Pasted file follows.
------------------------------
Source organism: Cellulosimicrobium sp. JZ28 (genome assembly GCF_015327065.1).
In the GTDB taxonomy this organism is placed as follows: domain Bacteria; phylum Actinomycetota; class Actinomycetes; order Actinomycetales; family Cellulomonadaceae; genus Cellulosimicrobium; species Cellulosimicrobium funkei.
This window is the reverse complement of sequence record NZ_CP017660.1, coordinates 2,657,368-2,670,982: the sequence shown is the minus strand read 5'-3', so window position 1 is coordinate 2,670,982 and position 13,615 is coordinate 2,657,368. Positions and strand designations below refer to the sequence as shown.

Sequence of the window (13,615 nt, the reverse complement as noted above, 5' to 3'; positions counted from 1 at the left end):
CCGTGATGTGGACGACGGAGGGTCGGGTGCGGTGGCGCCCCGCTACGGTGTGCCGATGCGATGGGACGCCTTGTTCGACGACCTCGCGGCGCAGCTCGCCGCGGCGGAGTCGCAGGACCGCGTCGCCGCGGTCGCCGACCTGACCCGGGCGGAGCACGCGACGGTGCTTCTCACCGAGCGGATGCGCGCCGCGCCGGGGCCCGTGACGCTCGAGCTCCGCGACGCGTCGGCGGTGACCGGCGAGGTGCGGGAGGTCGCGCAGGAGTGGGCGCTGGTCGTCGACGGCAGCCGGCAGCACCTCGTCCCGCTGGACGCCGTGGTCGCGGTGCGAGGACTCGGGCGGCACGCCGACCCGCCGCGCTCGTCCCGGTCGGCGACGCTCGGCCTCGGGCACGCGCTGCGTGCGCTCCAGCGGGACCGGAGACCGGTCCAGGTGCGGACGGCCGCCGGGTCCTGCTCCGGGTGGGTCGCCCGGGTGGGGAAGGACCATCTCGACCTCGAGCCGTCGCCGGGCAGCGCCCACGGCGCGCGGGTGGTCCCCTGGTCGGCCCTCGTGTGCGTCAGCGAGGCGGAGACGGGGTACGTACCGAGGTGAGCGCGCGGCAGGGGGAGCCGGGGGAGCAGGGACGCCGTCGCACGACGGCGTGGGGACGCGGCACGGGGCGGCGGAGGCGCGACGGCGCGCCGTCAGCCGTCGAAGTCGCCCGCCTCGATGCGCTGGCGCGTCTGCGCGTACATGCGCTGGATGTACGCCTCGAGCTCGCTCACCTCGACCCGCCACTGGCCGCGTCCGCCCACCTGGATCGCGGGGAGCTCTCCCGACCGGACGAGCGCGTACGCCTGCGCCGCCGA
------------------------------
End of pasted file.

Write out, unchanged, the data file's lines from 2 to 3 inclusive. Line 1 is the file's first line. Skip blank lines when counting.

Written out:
In the GTDB taxonomy this organism is placed as follows: domain Bacteria; phylum Actinomycetota; class Actinomycetes; order Actinomycetales; family Cellulomonadaceae; genus Cellulosimicrobium; species Cellulosimicrobium funkei.
This window is the reverse complement of sequence record NZ_CP017660.1, coordinates 2,657,368-2,670,982: the sequence shown is the minus strand read 5'-3', so window position 1 is coordinate 2,670,982 and position 13,615 is coordinate 2,657,368. Positions and strand designations below refer to the sequence as shown.